Before these recent Prize winning researchers, it also could be argued that the foundations of BE were established by Herbert Simon’s work in the 50’s ( Simon, 1959 ). Simon confronted economists, such as Friedman ( Friedman, 1962 ), that were resolute in maintaining the rational actor model. In response, Simon’s work imported psychological insights (e.g. people aren’t utility maximizers consistently, people depart from subjective expected utility theory) in order to understand economic behaviour (Figure 1). Utility here refers to an abstract measure quantifying the amount of personal satisfaction associated with a certain state of the world. Utility maximization is the idea that agents select the course of action that will lead to more personal satisfaction than any other available course of action. Simon’s bounded rationality proposal asserts that the decision-maker is limited cognitively with respect to comprehensively representing the decision problem in terms of all choice alternatives, probability distributions, values, outcomes, as well as having a consistent utility function, from which they can maximize their expected utility. Therefore, decisions are made based on an incomplete or inaccurate representation of the decision problem from which the decision-maker tries to attain a satisfactory outcome (attain targets while satisfying constraints). Since Simon’s pivotal work, the bounded rationality approach has been the back bone of the Adaptive Behavior and Cognition ABC research programme developed by Gigerenzer,

Figure 1. Subjective utility theory.

which translates Simon’s work into understanding human judgement decision-making, particularly under situations of uncertainty ( Gigerenzer, Hertwig, & Pachur, 2011 ).

The second wave of momentum in the recent history of BE research has seen two diverging paths. The first is, like Simon, the continuing path of transferring discoveries in psychology to economics (e.g. George Akerloff, Alvin Roth, Robert Shilling, Vernon Smith), and the second is importing economics into psychology (e.g. Daniel Kahneman). As it stands now, for some, BE expounds the theoretical principles of Simon’s bounded rationality proposal, while also adopting the research tools that psychology uses.

In addition, BE also seems to, as the definitions presented earlier imply, utilize research tools that psychology implements, particularly the controlled experiment. And so, the origins of BE can largely be seen as the adoption of empirical methods that psychologists have been using to explore human behavior. The controlled experiment is a key method of experimentation that involves comparing the behavior of one group in which an experimental manipulation is introduced (experimental group) with another group in which everything is matched, but for the inclusion of the critical manipulation (control group). In fact currently BE holds the controlled experiment in such high regard and utilises so many psychological methods ( Camerer & Loewenstein, 2004 ; Earl, 2005 ; Friesen & Gangadharan, 2013 ; Heap, 2013 ; Kamenica, 2012 ; Katona, 1968 ; Milonakis & Fine, 2013 ; Mullainathan & Thaler, 2001 ; Sent, 2004 ) that many psychologist are wondering if they shouldn’t be rebranding themselves behavioral economists. More to the point, this has been a source of consternation amongst psychologists in the decision sciences. They see the rise of BE as a reinvention of a wheel that had been successfully turning in psychology for the last 40 years of research on judgment and decision-making ( Kahneman, 2013 ). The insights gained in research on judgment and decision-making by psychologists has been seen to be hijacked by BE researchers and now relabelled as BE research. To consider why this source of consternation has arisen the next section discusses in more detail the overlaps between BE and psychology.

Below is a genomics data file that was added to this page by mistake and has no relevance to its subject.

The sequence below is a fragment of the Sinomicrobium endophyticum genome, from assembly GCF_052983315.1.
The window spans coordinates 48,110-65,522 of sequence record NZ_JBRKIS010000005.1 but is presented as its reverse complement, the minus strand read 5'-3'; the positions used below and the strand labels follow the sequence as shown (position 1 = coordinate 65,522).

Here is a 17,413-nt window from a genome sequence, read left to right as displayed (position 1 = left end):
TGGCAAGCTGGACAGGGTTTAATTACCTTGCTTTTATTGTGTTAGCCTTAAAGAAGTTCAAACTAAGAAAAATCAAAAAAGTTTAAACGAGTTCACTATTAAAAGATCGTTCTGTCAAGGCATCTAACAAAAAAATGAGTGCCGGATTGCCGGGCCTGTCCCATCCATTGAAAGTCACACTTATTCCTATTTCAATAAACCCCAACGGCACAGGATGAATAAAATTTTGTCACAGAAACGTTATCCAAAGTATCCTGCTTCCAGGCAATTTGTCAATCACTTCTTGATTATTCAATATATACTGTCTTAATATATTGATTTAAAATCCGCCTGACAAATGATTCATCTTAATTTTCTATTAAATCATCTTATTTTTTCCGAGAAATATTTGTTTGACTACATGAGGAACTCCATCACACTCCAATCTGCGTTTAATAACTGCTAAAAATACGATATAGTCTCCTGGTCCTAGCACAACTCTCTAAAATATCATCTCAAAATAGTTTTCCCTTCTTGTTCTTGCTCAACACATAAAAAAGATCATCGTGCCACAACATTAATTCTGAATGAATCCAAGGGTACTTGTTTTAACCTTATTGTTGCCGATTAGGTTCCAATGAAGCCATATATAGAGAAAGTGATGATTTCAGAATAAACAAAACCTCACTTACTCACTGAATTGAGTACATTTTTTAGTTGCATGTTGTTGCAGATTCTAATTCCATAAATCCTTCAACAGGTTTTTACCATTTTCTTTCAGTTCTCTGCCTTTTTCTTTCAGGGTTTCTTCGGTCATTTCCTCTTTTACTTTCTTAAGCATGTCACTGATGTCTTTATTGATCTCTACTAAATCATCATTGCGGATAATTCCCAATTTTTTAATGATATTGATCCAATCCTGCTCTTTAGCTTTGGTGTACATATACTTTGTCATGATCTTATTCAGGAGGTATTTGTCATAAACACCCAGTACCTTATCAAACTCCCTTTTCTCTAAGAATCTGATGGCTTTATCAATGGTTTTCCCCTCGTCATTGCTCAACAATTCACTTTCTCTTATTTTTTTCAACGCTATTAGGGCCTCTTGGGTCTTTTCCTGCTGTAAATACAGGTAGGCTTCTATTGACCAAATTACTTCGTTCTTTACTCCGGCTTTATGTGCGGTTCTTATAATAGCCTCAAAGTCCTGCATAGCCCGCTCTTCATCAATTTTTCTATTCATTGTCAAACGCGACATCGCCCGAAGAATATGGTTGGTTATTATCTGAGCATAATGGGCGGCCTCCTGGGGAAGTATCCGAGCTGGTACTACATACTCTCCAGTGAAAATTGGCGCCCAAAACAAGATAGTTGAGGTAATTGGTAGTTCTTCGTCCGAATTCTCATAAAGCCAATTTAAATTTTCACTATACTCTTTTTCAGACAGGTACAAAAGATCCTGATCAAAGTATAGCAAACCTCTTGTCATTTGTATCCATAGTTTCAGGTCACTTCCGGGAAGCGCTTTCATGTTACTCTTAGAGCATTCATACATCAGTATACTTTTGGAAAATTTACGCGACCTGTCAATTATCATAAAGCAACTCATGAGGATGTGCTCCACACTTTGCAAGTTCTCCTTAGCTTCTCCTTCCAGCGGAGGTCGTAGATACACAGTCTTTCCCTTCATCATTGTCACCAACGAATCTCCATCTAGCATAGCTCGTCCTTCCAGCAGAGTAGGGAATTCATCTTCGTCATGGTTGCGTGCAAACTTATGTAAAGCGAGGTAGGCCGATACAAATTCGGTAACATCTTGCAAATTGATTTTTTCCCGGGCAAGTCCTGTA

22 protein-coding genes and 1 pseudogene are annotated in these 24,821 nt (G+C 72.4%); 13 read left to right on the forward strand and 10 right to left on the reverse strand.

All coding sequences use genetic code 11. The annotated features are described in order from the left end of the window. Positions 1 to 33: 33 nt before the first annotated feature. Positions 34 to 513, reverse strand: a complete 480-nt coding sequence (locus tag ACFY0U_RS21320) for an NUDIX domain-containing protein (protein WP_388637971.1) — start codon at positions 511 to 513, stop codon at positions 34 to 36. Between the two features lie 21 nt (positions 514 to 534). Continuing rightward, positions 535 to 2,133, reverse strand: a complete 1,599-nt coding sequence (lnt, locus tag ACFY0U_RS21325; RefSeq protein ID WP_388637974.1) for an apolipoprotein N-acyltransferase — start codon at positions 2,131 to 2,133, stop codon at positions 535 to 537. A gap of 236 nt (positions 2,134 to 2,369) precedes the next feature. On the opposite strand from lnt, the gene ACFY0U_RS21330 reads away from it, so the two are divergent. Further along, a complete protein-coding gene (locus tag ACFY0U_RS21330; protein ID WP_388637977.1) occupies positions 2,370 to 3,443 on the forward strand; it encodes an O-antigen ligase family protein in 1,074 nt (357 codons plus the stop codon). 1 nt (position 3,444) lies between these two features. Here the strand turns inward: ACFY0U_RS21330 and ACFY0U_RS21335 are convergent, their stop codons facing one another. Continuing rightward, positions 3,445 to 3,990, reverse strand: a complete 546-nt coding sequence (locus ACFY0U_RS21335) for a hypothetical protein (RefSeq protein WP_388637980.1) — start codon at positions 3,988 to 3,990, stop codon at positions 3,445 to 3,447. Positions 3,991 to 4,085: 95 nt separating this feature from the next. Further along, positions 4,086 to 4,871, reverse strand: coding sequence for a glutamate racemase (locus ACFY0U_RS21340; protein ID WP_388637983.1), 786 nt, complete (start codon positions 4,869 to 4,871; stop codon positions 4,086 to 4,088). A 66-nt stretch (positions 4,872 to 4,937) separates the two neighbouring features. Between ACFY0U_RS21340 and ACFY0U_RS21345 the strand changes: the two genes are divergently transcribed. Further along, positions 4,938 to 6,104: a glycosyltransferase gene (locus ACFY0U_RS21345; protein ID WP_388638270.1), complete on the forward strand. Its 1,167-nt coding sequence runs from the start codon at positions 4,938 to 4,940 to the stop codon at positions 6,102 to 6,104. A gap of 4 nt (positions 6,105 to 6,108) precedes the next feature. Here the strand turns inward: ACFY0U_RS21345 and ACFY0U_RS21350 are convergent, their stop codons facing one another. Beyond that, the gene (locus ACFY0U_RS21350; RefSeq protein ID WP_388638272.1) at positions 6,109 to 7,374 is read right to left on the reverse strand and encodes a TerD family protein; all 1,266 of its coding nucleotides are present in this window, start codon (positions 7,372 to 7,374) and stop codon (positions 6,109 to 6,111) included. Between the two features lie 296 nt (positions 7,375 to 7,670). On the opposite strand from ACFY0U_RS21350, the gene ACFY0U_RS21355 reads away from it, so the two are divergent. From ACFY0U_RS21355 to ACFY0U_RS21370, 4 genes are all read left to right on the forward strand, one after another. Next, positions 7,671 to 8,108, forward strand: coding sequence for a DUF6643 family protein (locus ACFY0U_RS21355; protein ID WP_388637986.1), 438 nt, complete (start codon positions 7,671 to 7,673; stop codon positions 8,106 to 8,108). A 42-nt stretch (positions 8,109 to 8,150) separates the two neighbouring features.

However, one significant point that should be made here is that while there is seeming overlap in the methods used in BE and psychology which will be discussed later, there are still considerable differences in the methods that behavioral economists employ and those that psychologists studying decision-making employ ( Hertwig & Ortmann, 2001 ). Two critical differences can be found between the two disciplines and they are based on deception (real deception―i.e. presenting details of a task which are not the real focus of study of the researcher), and the introduction of monetary incentives. Psychologists tend to set up experiments that introduce real deception whereas BE experiments do not do this as a rule. Also, psychologists often provide participants with flat fee payments, or course credits for taking part in their experiments, whereas behavioral economists introduce payment schemes that are performance related in order to ensure that participants are sufficiently motivated to take part in the study. The rigors of experimentation in BE mean that there are imposed limits as to the way experiments are conducted in BE which do differ from psychological studies, and for some this might be seen as a fundamental difference between the two disciplines.

4. What Are the Similarities between BE and Psychology?